Thursday 22 March 2018

Vincent Hogan: Zlatan will expect to run through the Irish defence like a bull through a picket fence

Vincent Hogan

Vincent Hogan

So to Saint Denis and our day of reckoning with the goofiest God around, Sweden's irascible, pony-tailed emperor.

Will those who ride to Stade de France in Zlatan's company be team-mates or valets then? The gold standard of braggarts doesn't simply concentrate our minds just now, he terrifies us slightly. What if he has one of those days where everything shrinks around his giant form and our defenders become Subbuteo dolls endlessly sent spinning off the cloth?

Without him, Sweden come to mind true to national stereotype. Ordered, disciplined, undemonstrative. But, with him, the light around them changes. He gives them that ghetto edge, the glow of disrespect. He becomes a raven among doves.

It is maybe the first time a single opposition footballer has so consumed our thinking since we set green hounds on Gheorghe Hagi in Genoa more than quarter of a century back. When the weather is cold, you have to suspect 'the Maradona of the Carpathians' still remembers us through an ache in his shins.

But kicking Zlatan might not be so simple.

Read more: Daniel McDonnell: Date with destiny in State can shape our Euro adventure

He is bigger than us for a start, but he is also a natural ruffian.

"I need to be angry to play. I need to shout and make some noise" he says in his autobiography, I am Zlatan. The book is remarkable in tone and candour. Maybe most famously for its ridicule of Pepe Guardiola "the frightened little over-thinker", but even more so for its unvarnished depiction of a sundered, chaotic early family life in ghetto flats on the outskirts of Malmo and the ungovernable edge it carved into his personality.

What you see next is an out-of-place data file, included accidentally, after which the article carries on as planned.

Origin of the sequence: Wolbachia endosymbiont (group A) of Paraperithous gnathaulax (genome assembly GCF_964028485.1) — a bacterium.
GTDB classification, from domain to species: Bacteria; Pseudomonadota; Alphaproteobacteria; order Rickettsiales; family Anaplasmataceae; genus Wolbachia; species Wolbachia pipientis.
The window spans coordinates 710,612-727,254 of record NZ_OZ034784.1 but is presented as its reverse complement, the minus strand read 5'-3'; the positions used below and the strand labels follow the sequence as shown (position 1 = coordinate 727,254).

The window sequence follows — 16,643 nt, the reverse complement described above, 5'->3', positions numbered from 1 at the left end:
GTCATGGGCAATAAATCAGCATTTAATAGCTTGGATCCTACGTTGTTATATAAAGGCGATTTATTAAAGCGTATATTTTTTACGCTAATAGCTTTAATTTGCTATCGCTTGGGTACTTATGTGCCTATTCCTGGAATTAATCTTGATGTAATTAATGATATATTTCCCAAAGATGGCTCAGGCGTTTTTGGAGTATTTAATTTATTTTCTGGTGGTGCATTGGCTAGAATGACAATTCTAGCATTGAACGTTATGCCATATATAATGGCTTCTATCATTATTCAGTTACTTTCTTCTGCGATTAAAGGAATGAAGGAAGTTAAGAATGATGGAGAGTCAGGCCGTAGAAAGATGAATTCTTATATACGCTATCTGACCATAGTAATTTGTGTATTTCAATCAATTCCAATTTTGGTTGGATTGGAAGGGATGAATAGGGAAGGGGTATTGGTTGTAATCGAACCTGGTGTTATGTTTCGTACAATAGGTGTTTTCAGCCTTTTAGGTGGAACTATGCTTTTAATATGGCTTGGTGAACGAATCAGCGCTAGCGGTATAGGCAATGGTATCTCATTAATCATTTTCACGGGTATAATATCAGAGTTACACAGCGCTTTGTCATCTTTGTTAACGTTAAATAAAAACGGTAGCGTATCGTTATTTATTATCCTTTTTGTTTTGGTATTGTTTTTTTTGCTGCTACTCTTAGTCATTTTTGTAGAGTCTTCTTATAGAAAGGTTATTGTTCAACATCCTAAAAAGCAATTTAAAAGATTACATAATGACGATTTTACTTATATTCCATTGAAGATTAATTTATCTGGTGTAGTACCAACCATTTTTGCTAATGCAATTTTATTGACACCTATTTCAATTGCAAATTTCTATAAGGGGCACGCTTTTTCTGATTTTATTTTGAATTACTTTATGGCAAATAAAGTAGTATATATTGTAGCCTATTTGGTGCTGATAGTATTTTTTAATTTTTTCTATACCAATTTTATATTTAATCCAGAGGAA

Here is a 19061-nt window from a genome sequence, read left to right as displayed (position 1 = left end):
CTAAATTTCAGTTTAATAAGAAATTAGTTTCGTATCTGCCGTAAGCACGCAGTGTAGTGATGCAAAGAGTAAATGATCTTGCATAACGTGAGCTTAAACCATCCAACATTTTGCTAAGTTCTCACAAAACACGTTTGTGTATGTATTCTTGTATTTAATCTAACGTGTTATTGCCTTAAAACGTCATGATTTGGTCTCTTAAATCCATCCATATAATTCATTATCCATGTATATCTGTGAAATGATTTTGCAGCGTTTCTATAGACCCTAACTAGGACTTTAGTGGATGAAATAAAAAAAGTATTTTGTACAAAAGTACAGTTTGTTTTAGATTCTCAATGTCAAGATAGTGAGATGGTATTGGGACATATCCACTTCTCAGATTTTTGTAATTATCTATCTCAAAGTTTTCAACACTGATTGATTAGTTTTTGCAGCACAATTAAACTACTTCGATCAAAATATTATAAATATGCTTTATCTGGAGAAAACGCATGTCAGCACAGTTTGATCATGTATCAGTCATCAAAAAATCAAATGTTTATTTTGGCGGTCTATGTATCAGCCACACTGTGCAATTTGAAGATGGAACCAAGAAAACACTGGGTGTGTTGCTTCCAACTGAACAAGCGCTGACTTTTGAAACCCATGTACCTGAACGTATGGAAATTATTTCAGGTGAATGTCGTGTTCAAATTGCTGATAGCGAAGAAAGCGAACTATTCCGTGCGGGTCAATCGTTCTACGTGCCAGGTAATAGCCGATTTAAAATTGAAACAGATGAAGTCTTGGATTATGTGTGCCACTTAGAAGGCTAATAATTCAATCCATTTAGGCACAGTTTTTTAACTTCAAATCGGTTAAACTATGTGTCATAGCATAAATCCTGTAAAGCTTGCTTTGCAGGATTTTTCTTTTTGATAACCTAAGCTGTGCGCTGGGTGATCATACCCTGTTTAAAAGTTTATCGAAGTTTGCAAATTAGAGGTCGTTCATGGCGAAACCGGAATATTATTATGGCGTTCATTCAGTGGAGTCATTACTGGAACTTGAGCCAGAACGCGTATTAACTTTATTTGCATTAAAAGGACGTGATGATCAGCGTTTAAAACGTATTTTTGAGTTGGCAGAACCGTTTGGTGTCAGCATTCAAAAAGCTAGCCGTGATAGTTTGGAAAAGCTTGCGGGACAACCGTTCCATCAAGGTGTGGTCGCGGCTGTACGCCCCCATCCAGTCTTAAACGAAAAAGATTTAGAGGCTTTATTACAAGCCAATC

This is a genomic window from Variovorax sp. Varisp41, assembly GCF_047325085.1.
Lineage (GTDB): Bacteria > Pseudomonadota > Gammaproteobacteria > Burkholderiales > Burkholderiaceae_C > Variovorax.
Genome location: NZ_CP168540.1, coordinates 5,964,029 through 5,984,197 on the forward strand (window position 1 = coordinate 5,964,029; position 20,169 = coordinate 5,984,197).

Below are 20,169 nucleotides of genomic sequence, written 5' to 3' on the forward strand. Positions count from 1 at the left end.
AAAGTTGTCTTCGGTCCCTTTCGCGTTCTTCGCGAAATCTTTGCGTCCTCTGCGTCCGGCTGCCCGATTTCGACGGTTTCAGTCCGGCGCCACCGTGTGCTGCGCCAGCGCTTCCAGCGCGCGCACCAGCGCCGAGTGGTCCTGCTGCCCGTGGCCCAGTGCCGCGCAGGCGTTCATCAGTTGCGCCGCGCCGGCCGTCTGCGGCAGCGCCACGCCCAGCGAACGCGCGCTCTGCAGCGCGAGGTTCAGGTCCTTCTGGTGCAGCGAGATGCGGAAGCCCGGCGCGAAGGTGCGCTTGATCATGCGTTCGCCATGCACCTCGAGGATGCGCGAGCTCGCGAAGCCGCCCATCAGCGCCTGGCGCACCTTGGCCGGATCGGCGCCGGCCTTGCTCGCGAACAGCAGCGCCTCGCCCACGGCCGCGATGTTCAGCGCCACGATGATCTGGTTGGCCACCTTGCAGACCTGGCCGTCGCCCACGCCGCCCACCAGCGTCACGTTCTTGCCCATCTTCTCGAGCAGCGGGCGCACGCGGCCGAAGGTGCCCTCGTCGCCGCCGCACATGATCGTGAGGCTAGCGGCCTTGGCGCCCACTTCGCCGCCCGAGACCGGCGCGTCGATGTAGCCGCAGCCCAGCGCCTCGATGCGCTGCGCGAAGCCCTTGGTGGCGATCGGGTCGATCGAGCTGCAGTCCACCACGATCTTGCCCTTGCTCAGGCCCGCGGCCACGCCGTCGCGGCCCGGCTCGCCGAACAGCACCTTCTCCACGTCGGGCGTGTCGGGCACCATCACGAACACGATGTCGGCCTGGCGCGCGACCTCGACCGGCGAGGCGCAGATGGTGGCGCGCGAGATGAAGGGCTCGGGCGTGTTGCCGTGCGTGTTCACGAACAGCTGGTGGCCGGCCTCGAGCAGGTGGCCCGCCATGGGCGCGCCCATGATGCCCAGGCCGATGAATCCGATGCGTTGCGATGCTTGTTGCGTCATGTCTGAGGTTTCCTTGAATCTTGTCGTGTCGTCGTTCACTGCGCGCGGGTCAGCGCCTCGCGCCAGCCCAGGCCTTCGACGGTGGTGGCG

Often when asked what he might have become if not a footballer, Zlatan answers with inviolable logic: "Maybe I would have become a criminal."

His tattooed, cartoon-like features would make him conspicuous in any environment but, in football, they render both team-mates and opponents almost invisible against a translucent glow. He is, of course, capable of extraordinary beauty inside the whitewash. But maybe the key to Ibrahimovic is that that beauty comes stitched to an outlaw's psyche.

No question, his natural hardness will worry Martin O'Neill now.

Because Zlatan will roam wherever he chooses this evening. He won't play as an orthodox striker, because orthodoxy in any forum would probably bring him out in hives. Zlatan gives himself to the Swedish cause not as a servant, but a gift.

He refused to play for his country after being sent home from international duty by then national coach Lars Lagerback for breaking a curfew in 2006. Zlatan, you see, considered the idea of being lectured and disciplined an affront to his concept of adult behaviour.

Read more: O'Neill backs players to handle pressure

Ibrahimovic's account is that the three players involved were "sober and well-behaved" when they arrived back to their Stockholm team hotel, albeit 75 minutes later than permitted. As Lagerback scolded him, he likens the experience to being lectured at school. "You just go ahead and yak, I'm not arsed!"

So he left Sweden behind, his one stated regret being that he had not done so in more tumultuous circumstance: "I should've smashed up a bar and crashed a car into a fountain. . ."

Zlatan did not play again for Lagerback and, when Erik Hamren replaced him as national coach in '09, the initial energy of reconciliation was strictly one-sided.

When Hamren first phoned, Ibrahimovic told him that he was wasting his time. But the new coach proved persistent.